My rating: 8
IMDB rating: 6.1
IMDB link: http://www.imdb.com/title/tt1655413/?ref_=ttmd_md_nm
It’s been years since animation was only made for children and no movie shows this more clearly than The Suicide Shop. The movie is based on the 2006 black comedy novel by Jean Teulé. Black comedy, is a type of comedy that makes light of subject matter that would normally be considered as serious.
Black comedy is actually a very interesting field of study. When comparing South African literature to, for example, European literature it becomes clear that there is a huge divide in things that we find funny. South Africa, being a very Calvinistic society, would never incorporate black comedy in any of our literary mediums. We are still very conscious of the fact that there are simply some things, for example religion, abortion, euthanasia, suicide, etc., that you simply do not talk about, let alone joke about it.
Therefore, for me, this movie was quite refreshing. I have to say that animation for adults is another idea that rather fascinated me. There are so many different issues discussed in this film, of which suicide is mere one small part.
The first of these are, of course, the desensitization of humankind. The glorification of suicide through the emphasis on the release of death, shows how not only the characters in this animation, but our society as a whole has become desensitized. In fact, death is commercialized by using the idea of a shop where you buy the means to your suicide and a guaranteed death or, as they say, your money back!
The people who run this shop, ironically, are the only ones who are not allowed to die. They believe that they perform an important service and is proud of the service they render. It is also a family business and soon they, ironically enough (because why would severely depressed people have more children?), have another child. I think this ironic contradiction is another comment on the human condition; we are only pseudo-depressed. We are so in love with our pain, that we cling desperately to our depression, whether it is justified or not.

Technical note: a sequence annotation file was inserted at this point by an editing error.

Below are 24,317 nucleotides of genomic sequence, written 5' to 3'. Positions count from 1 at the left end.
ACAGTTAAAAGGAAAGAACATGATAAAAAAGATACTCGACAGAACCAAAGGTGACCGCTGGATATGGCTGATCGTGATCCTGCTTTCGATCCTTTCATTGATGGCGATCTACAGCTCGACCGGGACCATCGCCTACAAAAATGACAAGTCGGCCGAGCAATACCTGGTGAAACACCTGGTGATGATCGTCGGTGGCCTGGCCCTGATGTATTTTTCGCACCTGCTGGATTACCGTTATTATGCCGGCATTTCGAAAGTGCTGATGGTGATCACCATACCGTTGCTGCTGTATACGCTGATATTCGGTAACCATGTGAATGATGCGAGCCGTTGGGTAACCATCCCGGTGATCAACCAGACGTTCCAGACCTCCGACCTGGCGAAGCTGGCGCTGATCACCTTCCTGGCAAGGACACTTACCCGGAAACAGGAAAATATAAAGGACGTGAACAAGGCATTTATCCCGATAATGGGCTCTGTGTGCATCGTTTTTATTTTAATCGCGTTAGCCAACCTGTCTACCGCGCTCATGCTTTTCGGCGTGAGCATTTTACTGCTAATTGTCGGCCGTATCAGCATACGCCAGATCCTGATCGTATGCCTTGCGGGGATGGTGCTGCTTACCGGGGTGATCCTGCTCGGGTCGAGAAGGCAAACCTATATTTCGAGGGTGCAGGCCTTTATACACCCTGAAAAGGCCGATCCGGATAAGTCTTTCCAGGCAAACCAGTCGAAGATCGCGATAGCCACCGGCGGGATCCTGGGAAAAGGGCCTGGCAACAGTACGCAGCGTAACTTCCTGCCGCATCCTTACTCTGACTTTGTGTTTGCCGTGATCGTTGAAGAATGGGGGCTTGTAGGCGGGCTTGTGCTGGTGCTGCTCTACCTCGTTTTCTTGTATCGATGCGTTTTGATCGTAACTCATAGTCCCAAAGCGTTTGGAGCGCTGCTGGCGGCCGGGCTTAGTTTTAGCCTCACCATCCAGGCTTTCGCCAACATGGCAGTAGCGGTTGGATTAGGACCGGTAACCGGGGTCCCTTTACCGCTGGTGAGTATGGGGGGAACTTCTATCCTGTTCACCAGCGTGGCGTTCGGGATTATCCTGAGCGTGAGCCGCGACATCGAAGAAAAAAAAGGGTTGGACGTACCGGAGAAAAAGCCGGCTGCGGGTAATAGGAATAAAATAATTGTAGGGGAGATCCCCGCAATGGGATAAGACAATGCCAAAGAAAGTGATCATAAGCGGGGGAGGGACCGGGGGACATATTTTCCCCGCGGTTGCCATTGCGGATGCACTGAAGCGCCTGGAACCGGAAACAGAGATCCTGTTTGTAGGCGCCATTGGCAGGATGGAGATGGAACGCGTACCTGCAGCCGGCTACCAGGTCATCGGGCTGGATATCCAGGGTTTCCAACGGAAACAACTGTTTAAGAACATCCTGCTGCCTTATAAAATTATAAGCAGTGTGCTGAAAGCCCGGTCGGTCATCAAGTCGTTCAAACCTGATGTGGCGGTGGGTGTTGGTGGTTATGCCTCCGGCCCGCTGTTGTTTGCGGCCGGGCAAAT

This child changes their whole life, by being happy. The child then shows his family what it means to have joy. The way he sees people inspire them to be better than they are and he manages to free his father from the suicidal cycle that he needs to embark on daily. All of this is a comment on the pessimistic, gloomy, pseudo-depressors that we and our society have become.
There is one scene in particular, that to me, really struck a chord. While the happy boy is walking home with his father one evening, smiling and laughing, his father hands him a packet of cigarettes to get him to be quiet. He tells the boy to inhale very deeply and the boy quite enjoys it. It made me wonder what we sometimes poison our children with in order to drown out their joyful spirits, just because it does not resonate with our depressive state that we so often ascribe to ‘life experience’.
There is also the absurd law that no one may die on street. This film that fits nicely into the existentialist framework, through this, also show the absurdist tradition that also became popular during the time of Sartre. The one character asks exactly the question on everyone’s mind, but why would he worry if he gets a fine, he would be dead? But this is exactly the type of thing the absurdists would like one to reflect while viewing this film.
The Gothic-type of animation supports these themes and, to me, fits with the whole idea of an animation for adults. I truly did not know that there are so many ways to commit suicide or that there are even so many options in terms of poisons, but I think that this film handles the sensitive subject matter very effectively.
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